Orb weaving spider

My favourite web building spiders are the golden orb-weaving spiders (Nephila spp.) (pictured above). The ‘golden’ part of their common name refers to the colour of the web, not the colour of the spider itself. Their webs are huge, as much as a couple of meters across, permanent, and very strong. I know this from personal experience as I have blundered into them several times and basically bounced off! The webs are very complex, with a fine-meshed orb suspended in a maze of non-sticky barrier webs.

Female golden orb-weaving spiders sit head down in the middle of their orb waiting for prey to fly into the web and get stuck on its sticky threads. After she consumes the prey the remains are stacked into a string of debris in the centre of the orb. There is some debate about the purpose of this debris string – one of the theories is the debris alerts birds to the presence of the web so that they don’t fly into it and break it.

Finally, spiders shouldn’t be overlooked when it comes to insect pest management. I was amazed by the number of spiders I found in vineyards during my time with an Integrated Pest Management consultancy. In many cases spiders were the most numerous beneficial organism by far. Spiders are good!

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Simply irresistible

The Grampians region of Victoria is one of Australia’s richest and most diverse flora areas. One third of Victoria’s flora is represented here so it is no surprise that the region was once dubbed “the Garden of Victoria” by the great botanist Ferdinand von Mueller.

Spring is an excellent time to see wildflowers throughout the region, especially terrestrial orchids such as the Mantis Orchid (Caladenia tentaculata) pictured below. It is one of the green-comb Spider Orchids and is common throughout the Grampians region. The colourful and flamboyant flowers of this orchid may be pleasing to the human eye but they are simply irresistible to certain male insects.

Caladenia tentaculata

The Mantis Orchid is one of many sexually deceptive orchids. Orchids such as these don’t have nectar to reward pollinating insects so they must attract insects some other way.  The orchids lure male insects to their flowers with scents that mimic female insect sex pheromones. The labellum of the flower where the male insect lands is hinged and swings the insect against the sexual organs of the flower. During its struggles to mate with the flower the insect will either pick up pollen, or deposit pollen that it has acquired from another flower.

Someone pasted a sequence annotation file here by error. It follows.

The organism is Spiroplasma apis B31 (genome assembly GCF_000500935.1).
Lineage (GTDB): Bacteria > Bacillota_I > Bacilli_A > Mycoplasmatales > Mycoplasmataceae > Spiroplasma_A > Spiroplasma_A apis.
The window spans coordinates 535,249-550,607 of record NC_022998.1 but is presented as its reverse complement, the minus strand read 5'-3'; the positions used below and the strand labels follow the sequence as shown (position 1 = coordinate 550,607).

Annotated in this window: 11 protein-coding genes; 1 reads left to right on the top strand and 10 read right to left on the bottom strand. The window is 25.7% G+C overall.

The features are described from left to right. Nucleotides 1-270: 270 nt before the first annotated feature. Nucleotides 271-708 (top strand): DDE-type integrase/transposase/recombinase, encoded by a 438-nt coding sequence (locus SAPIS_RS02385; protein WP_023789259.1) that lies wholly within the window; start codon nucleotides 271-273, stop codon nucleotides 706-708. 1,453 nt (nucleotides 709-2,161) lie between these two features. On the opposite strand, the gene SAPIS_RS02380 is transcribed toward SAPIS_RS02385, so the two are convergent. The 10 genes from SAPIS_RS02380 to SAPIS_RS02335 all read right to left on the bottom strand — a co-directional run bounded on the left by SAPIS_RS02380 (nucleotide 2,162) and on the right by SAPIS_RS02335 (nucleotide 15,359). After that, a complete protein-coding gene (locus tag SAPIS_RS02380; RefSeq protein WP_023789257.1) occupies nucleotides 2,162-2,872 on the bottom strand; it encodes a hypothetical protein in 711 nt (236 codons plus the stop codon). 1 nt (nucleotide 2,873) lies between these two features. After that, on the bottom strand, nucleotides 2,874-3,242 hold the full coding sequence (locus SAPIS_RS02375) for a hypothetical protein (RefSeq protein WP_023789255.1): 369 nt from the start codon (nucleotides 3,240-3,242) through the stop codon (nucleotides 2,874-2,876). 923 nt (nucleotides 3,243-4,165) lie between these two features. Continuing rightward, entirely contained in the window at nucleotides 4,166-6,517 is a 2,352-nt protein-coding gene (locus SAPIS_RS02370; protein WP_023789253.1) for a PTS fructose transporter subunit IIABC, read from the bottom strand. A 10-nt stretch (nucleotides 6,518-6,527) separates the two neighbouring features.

The insect pollinator of the Mantis Orchid is a thynnine wasp of the family Tiphiidae. These wasps are the most important insects which pollinate Australian terrestrial orchids by pseudocopulation. The wasps are also remarkable because males are winged and females are wingless. A female wasp finds a mate by advertising her presence with pheromones, the male picks her up and mating occurs in flight. It is quite common to see mating pairs flying around our property. A mating pair of thynnine wasps is pictured below.

Thynnine wasps

All this flying around while mating means the wasps stay in a coupled position for a prolonged period of time. To facilitate this, both sexes have evolved unusually shaped genitalia that include spines, grooves and other structures, so that they don’t accidentally disengage. But why don’t the females have wings? Some female flower wasps are parasites of beetle larvae and mole crickets located underground. Winglessness allows females to dig underground and hunt for prey without risking damage to delicate wings. This probably sounds exotic and unusual, but wasps of the family Tiphiidae are common in Australia, in fact we have about 700 native species.

Thynnine wasps are not the only insects lured into pseudocopulation with native orchids. I think I have space for one more story which should be titled “How not to photograph a pseudocopulating insect“. One November some neighbours showed me Large Duck Orchids (Caleana major) flowering on their property. As you can see below they are spectacular flowers that resemble flying ducks, so I grabbed my camera for some shots.